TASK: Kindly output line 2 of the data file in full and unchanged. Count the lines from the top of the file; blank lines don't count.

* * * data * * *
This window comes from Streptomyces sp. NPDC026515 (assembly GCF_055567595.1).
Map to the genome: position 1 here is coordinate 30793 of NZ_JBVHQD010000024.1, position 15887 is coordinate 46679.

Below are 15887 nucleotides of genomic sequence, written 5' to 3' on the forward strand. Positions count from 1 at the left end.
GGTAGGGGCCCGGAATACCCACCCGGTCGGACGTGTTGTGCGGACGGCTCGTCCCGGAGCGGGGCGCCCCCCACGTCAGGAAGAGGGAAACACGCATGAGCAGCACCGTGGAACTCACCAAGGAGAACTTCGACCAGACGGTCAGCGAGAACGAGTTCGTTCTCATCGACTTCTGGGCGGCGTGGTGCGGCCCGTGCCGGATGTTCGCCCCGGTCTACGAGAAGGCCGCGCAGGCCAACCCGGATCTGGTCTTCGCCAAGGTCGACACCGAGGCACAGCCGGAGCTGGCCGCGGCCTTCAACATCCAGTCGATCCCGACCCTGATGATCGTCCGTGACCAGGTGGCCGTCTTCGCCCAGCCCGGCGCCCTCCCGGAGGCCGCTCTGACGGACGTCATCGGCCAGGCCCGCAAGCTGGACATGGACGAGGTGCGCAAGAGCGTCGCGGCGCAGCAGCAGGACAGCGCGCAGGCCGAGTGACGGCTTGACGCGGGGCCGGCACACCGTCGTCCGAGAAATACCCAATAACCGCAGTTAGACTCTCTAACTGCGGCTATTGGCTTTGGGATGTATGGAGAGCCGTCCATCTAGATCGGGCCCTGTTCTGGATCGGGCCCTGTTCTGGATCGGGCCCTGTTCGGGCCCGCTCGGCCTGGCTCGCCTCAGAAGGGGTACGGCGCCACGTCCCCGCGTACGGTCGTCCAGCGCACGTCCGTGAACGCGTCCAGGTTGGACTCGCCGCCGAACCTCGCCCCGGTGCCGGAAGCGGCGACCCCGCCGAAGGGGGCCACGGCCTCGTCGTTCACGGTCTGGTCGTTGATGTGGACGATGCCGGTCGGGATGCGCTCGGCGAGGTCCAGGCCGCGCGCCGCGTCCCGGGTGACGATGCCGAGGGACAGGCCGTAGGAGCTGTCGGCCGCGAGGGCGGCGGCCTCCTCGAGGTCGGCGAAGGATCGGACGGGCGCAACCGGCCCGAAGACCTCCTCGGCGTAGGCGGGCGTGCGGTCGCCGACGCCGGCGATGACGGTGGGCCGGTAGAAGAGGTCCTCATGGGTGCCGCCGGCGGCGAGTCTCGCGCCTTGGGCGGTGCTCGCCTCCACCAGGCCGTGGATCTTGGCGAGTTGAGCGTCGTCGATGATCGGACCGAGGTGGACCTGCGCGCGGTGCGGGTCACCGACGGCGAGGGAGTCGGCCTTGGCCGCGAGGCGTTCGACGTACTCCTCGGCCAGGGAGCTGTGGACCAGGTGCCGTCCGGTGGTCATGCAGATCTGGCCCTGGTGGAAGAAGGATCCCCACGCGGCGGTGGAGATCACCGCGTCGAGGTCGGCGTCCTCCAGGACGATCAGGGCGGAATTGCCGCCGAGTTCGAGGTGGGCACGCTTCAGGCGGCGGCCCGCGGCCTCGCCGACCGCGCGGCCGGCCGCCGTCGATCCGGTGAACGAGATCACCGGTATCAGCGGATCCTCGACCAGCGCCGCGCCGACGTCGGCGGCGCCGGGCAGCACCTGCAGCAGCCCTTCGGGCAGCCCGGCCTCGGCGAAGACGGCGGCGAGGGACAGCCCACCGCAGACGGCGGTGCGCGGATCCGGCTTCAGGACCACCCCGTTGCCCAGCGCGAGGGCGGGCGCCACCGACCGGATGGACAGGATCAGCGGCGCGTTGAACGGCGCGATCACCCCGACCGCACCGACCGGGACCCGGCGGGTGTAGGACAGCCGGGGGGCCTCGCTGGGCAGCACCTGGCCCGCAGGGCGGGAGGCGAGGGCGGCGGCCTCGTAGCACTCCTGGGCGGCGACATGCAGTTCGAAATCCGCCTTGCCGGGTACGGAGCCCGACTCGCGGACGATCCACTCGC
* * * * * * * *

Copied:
Map to the genome: position 1 here is coordinate 30793 of NZ_JBVHQD010000024.1, position 15887 is coordinate 46679.